A to Z: Obstructive Sleep Apneaenparentshttps://kidshealth.org/EN/images/headers/P-KH-AZ-Dictionary-enHD.jpgLearn about this common sleep disorder, where a blockage of the airway during sleep can cause someone to temporarily stop breathing.Obstructive sleep apnea, sleep apnea, OSA, obstructive apnea, sleep apnea syndrome, sleep apnea hypopnea syndrome, sleep disordered breathing, sleep disorders, tonsils, adenoids, adenotonsillectomy, restless sleep, labored breathing, continuous positive airway pressure, CPAP, respiratory system, snoring06/08/201504/10/201909/02/2019dd64a491-2d47-40fb-9829-1423e4964c81https://kidshealth.org/ws/RadyChildrens/en/parents/az-osa.html/<p><em>May also be called: OSA, Obstructive Apnea</em></p> <p>Obstructive Sleep Apnea (AP-nee-uh) is a sleep disorder that causes a person to stop breathing temporarily during sleep.</p> <h3>More to Know</h3> <p>During sleep, everyone has brief pauses in their breathing pattern called apneas. Usually this is completely normal. Sometimes, though, apneas may be be longer and happen often, making breathing irregular and abnormal. There are three types of apnea: <a href="https://kidshealth.org/ws/RadyChildrens/en/parents/apnea.html/">obstructive</a>, central, and mixed. Obstructive apnea is caused by an obstruction of the airway (such as enlarged <a href="https://kidshealth.org/ws/RadyChildrens/en/parents/tonsil.html/">tonsils</a> and <a href="https://kidshealth.org/ws/RadyChildrens/en/parents/adenoids.html/">adenoids</a>). This is most likely to happen during sleep because that&rsquo;s when the soft tissue at the back of the throat is most relaxed.</p> <p>The most common symptom of obstructive sleep apnea is snoring followed by pauses or gasping. Other symptoms include labored breathing while sleeping, restless sleep, sleeping in unusual positions, and daytime sleepiness. If it goes untreated, obstructive sleep apnea can eventually lead to heart problems.</p> <p>Treatment for obstructive sleep apnea involves keeping the throat open to aid air flow, such as with adenotonsillectomy (surgical removal of the tonsils and adenoids) or continuous positive airway pressure (CPAP), which is delivered by having someone wear a nose mask while sleeping.</p> <h3>Keep in Mind</h3> <p>Although extended pauses in breathing can be serious, after a doctor does a complete evaluation and makes a diagnosis, most cases of apnea can be treated or managed with surgery, medicine, or monitoring devices. Many cases of apnea go away on their own.</p> <p><em>All A to Z dictionary entries are regularly reviewed by KidsHealth medical experts.</em></p>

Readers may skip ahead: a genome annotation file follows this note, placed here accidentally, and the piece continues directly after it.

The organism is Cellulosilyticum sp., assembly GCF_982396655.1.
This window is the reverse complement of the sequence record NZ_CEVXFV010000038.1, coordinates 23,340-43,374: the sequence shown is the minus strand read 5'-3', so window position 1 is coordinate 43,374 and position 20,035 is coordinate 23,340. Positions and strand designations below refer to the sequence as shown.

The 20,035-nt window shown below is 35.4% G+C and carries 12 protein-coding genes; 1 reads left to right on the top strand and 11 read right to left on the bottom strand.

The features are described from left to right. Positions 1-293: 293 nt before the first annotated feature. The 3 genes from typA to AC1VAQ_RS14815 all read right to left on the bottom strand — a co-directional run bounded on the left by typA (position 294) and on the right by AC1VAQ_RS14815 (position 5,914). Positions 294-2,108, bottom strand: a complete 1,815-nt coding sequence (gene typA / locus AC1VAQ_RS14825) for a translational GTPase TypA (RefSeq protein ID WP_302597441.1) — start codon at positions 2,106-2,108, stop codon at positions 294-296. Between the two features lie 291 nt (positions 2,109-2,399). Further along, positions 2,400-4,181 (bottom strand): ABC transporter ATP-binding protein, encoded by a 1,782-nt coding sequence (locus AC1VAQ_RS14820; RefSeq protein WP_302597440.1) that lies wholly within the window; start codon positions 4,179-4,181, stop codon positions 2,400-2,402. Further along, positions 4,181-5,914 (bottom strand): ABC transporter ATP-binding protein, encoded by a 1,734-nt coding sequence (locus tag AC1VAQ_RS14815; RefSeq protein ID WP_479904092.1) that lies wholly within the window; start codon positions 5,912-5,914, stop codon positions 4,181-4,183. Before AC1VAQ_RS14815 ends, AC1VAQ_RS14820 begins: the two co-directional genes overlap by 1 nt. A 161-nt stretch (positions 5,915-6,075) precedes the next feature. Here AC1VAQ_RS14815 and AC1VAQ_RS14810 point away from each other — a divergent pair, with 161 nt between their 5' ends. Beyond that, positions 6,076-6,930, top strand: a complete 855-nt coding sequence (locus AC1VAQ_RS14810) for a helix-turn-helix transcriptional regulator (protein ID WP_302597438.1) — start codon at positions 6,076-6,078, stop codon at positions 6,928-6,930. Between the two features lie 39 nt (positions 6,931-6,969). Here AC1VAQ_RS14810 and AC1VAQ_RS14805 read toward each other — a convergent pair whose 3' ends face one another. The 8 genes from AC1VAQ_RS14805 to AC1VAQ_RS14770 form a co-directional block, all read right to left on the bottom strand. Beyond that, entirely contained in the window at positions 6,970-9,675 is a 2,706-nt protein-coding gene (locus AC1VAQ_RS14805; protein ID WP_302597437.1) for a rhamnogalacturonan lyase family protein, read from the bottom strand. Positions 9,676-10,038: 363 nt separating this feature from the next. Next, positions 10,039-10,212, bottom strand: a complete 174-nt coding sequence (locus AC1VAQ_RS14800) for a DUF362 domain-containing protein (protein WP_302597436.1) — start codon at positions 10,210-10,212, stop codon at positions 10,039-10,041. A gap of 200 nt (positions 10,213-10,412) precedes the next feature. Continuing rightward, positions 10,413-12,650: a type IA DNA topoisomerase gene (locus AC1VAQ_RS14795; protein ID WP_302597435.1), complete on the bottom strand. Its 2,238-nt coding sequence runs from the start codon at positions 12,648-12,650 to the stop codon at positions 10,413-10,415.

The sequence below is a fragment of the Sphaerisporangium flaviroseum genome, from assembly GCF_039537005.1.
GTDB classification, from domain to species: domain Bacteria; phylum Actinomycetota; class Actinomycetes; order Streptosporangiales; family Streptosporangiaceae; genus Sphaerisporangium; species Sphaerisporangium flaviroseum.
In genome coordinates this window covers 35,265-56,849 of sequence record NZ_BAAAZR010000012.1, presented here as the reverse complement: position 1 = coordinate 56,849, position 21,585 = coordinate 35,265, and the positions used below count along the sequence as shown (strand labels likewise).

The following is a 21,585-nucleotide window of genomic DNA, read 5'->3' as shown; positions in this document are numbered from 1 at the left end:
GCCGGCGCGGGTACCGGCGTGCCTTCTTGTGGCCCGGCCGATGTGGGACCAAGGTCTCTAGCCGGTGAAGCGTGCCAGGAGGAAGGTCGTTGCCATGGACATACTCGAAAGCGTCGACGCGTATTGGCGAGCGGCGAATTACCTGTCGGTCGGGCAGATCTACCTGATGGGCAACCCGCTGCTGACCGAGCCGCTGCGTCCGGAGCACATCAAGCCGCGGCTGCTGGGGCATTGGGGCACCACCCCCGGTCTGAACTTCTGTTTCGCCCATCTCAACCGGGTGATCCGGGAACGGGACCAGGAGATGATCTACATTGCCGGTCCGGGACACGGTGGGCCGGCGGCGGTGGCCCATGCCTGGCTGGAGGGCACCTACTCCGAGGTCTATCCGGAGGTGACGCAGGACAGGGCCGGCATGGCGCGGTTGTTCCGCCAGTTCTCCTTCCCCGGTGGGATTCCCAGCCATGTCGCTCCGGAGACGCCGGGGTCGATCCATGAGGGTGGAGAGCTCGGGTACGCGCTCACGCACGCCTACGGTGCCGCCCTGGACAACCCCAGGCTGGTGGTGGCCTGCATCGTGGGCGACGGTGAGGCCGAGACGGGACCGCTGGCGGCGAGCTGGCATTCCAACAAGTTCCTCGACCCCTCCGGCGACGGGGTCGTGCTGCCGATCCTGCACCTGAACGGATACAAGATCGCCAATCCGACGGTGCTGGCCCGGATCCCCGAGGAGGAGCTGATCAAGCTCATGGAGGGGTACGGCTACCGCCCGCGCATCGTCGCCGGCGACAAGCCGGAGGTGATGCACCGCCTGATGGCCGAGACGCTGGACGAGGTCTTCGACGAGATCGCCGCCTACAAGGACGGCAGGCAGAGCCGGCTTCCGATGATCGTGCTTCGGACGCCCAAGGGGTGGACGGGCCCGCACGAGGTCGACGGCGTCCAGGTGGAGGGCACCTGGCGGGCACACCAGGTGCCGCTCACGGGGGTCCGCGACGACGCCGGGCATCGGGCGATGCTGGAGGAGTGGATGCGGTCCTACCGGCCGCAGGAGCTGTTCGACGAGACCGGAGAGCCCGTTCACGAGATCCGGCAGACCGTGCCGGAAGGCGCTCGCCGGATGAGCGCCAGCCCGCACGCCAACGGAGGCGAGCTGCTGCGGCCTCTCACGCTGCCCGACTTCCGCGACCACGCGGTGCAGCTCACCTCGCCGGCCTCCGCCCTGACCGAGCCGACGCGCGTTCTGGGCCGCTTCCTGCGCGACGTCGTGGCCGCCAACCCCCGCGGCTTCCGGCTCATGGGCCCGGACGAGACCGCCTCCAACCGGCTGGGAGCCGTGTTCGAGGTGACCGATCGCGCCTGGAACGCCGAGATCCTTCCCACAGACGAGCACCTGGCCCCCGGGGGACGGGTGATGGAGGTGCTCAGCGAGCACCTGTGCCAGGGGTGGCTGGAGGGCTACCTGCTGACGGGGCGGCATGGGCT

Adenoids and AdenoidectomyEnlarged adenoids are normal some kids, but others need surgery. Often, tonsils and adenoids are removed at the same time.https://kidshealth.org/ws/RadyChildrens/en/parents/adenoids.html/f38f9c39-1390-4122-a7a9-0f5ff1d19c55
All About SleepGetting enough sleep can be a problem for children of any age. Read this article to learn tips on bedtime schedules and routines for your child.https://kidshealth.org/ws/RadyChildrens/en/parents/sleep.html/9f78a892-c63e-4501-a609-e6ddbdc0ecd0
Apnea of PrematurityApnea of prematurity (AOP) is a condition in which premature infants stop breathing for 15 to 20 seconds during sleep. AOP usually goes away on its own as a baby matures.https://kidshealth.org/ws/RadyChildrens/en/parents/aop.html/503fca85-080c-451d-87d9-478d9f24cebb
Obstructive Sleep ApneaBrief pauses in breathing during sleep can be normal. But when breathing stops often or for longer periods, it can be a cause for concern.https://kidshealth.org/ws/RadyChildrens/en/parents/apnea.html/ec09b3ef-1913-4a9d-8f0a-ba3a4af6d5a9
Sleep Problems in TeensDoes your teen have trouble falling asleep at night? Is he or she sleepy during the day? Find out if it's just a normal part of adolescence, or if something else is to blame.https://kidshealth.org/ws/RadyChildrens/en/parents/sleep-problems.html/10882f00-0fdb-4cbf-96bf-10500571547a
TonsillectomyA tonsillectomy is surgery to remove the tonsils. It's one of the most common surgeries kids and teens get. Find out more.https://kidshealth.org/ws/RadyChildrens/en/parents/tonsil.html/60fb67a5-1acd-49af-859d-7a37c9f09bb2
TonsillitisTonsillitis is an infection that makes tonsils swollen and red. It can cause a sore throat, fever, swollen glands, and trouble swallowing.https://kidshealth.org/ws/RadyChildrens/en/parents/tonsillitis.html/b84c2f06-f125-483f-a524-334ba7ca6dfe
kh:age-allAgesOrAgeAgnostickh:clinicalDesignation-pulmonologykh:genre-articlekh:primaryClinicalDesignation-pulmonologyOhttps://kidshealth.org/ws/RadyChildrens/en/parents/dictionary/o/b2d013ce-22c0-46dc-86ab-548a92a2de71